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Figure 3. Overall survival categorized according to different prognostic factors in the testing ((A) cytogenetics; (B) relapse type; (C) treatment sequence; (D) salvage response) and validation ((E) cytogenetics; (F) relapse type; (G) treatment sequence; (H) salvage response) cohorts.
Figure 3. Overall survival categorized according to different prognostic factors in the testing ((A) cytogenetics; (B) relapse type; (C) treatment sequence; (D) salvage response) and validation ((E) cytogenetics; (F) relapse type; (G) treatment sequence; (H) salvage response) cohorts.
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Table 1. Patients’ characteristics.
Table 1. Patients’ characteristics.
Variables n (%) or Median (range) at DiagnosisAll Patients
(n = 300)
Testing Cohort
(n = 150)
Validation Cohort
(n = 150)
Male166 (55.3)79 (52.6)87 (58.0)0.353
Heavy chain type IgG/IgA/others181/52/30 (n = 263)86/24/16 (n = 126)95/28/14 (n = 137)0.807
Anemia *188 (63.9) (n = 294)93 (62.8) (n = 148)95 (65.1) (n = 146)0.690
Hypercalcemia40 (14.4) (n = 277)20 (14.3) (n = 140)20 (14.6) (n = 137)0.941
Renal insufficiency66 (22.7) (n = 291)36 (24.3) (n = 148)30 (21.0) (n = 143)0.496
Bone lesions187 (66.5) (n = 281)102 (73.9) (n = 138)85 (59.4) (n = 143)0.010
Extramedullary plasmacytoma54 (19.2) (n = 281)31 (22.5) (n = 138)23 (16.1) (n = 143)0.175
Elevated LDH45 (19.6) (n = 230)19 (17.1) (n = 111)26 (21.8) (n = 119)0.366
ISS I/II/III44/104/132 (n = 280)24/49/70 (n = 143)20/55/62 (n = 137)0.700
Cytogenetics normal/hyperdiploid/non-hyperdiploid **130/70/64 (n = 264)68/33/29 (n = 130)62/37/35 (n = 134)0.604
High-risk FISH76 (31.8) (n = 239)37 (29.8) (n = 126)39 (34.5) (n = 113)0.394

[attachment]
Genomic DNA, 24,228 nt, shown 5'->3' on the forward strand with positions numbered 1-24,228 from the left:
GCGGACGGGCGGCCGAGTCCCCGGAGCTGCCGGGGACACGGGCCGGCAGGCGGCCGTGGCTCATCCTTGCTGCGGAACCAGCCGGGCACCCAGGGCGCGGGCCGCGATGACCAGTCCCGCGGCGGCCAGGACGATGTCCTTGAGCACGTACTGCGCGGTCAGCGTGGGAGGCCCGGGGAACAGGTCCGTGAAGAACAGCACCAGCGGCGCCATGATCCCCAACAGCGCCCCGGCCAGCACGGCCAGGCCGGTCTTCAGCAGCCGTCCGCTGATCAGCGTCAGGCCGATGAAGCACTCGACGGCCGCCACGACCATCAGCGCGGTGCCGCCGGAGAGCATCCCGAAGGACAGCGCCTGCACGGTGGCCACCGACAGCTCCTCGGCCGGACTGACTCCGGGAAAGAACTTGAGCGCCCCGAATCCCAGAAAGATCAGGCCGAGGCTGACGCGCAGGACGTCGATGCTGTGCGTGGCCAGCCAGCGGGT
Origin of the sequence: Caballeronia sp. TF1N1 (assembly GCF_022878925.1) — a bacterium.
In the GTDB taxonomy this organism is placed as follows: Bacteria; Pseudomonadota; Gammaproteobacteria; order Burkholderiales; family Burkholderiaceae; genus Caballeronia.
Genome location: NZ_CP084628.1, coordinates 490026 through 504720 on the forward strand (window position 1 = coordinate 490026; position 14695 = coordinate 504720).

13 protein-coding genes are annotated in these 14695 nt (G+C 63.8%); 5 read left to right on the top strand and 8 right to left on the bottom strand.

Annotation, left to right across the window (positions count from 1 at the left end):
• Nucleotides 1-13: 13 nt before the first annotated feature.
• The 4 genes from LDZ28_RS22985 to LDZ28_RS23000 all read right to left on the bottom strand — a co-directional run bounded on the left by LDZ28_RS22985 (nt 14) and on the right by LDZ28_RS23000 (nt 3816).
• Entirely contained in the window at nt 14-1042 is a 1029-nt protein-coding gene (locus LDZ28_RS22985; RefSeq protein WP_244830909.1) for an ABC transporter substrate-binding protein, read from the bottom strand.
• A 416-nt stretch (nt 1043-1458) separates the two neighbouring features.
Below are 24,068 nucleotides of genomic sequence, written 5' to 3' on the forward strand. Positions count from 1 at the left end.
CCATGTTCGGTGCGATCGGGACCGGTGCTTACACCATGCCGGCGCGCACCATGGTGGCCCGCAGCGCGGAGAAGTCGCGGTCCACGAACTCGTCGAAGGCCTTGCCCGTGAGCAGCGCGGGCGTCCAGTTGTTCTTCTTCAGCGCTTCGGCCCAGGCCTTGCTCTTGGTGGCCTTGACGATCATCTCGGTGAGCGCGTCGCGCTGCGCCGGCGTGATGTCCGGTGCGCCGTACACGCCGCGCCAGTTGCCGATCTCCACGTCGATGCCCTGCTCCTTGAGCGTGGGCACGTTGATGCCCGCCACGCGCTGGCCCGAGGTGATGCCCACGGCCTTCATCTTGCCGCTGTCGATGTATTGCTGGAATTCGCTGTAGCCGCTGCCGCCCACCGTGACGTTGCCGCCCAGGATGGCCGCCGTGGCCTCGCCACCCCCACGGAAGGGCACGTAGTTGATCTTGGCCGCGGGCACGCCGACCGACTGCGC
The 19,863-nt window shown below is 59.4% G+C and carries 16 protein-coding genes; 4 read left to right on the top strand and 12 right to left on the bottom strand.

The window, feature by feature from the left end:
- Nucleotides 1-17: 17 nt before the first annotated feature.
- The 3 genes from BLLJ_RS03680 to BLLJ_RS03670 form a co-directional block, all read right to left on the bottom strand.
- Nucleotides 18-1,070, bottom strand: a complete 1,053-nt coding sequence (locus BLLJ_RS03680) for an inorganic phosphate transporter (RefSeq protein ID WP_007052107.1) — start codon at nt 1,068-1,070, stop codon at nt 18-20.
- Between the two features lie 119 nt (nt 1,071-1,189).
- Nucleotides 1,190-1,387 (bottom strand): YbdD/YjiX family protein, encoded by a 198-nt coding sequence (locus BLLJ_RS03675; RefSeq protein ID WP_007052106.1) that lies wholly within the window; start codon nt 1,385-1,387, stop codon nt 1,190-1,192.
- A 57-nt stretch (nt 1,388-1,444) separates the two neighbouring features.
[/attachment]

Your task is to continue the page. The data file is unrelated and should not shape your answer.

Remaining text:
t(4;14)/t(14;16)/del(17p) ***43/2/4220/1/1923/1/230.986
Upfront Treatment
ASCT124 (41.3)58 (38.7)66 (44.0)0.348
1st line regimen: novel agents284 (94.7)141 (94.0)143 (95.3)0.607
Best response ≥ VGPR141 (48.6) (n = 290)72 (49.3) (n = 146)69 (47.9) (n = 144)0.812
At Relapse
Age (years)66 (36–94)66.5 (42–91)65 (36–94)0.078
Time from diagnosis to 1st relapse (months)22.7 (1.1–97.0)23.0 (2.6–76.4)21.5 (1.1–97.0)0.288
Anemia85 (29.8) (n = 285)41 (28.4) (n = 144)44 (31.2) (n = 141)0.614
Hypercalcemia13 (5.5) (n = 235)6 (5.0) (n = 121)7 (6.1) (n = 114)0.692
Renal insufficiency40 (14.1) (n = 283)20 (14.0) (n = 143)20 (14.3) (n = 140)0.942
Bone lesions102 (68.0) (n = 150)55 (71.4) (n = 77)47 (64.4) (n = 73)0.355
Extramedullary plasmacytoma43 (21.3) (n = 202)24 (25.0) (n = 96)19 (17.9) (n = 106)0.220
Clinical relapse145 (50.5) (n = 287)76 (52.4) (n = 145)69 (48.6) (n = 142)0.517
Salvage treatment
ASCT17 (5.7)5 (3.3)12 (8.0)0.080
2nd line regimen: newer agents57 (19.0)29 (19.3)28 (18.6)0.883
Treatment sequence: backbone change104 (34.7)53 (35.3)51 (34.0)0.808
Best response ≥ VGPR88 (31.7) (n = 278)38 (26.6) (n = 143)50 (37.0) (n = 135)0.061
Abbreviations: LDH, lactate dehydrogenase; ISS, international staging system; FISH, fluorescence in-situ hybridization; VGPR, very good partial response; ASCT, autologous stem cell transplantation. * End organ damages, including anemia, hypercalcemia, renal insufficiency, and bone lesions, are defined according to International Myeloma Working Group consensus 2014. ** Non-hyperdiploid metaphase karyotype includes hypodiploid, pseudodiploid, and near-tetraploid karyotypes. *** The high-risk features are not mutually exclusive.
Table 2. Univariate Cox analysis of the testing cohort.
Table 2. Univariate Cox analysis of the testing cohort.
Variables at DiagnosisOS
HR (95% CI)
HR (95% CI)
Male1.478 (0.889–2.457)0.1320.951 (0.655–1.380)0.791
Heavy chain type IgG1.000 1.000
IgA0.803 (0.371–1.736)0.5771.150 (0.696–1.900)0.587
Others0.966 (0.342–2.728)0.9481.161 (0.555–2.431)0.692
Anemia1.348 (0.789–2.302)0.2741.534 (1.020–2.307)0.040
Hypercalcemia1.169 (0.574–2.380)0.6671.281 (0.761–2.158)0.351
Renal insufficiency1.123 (0.640–1.970)0.6850.819 (0.532–1.262)0.365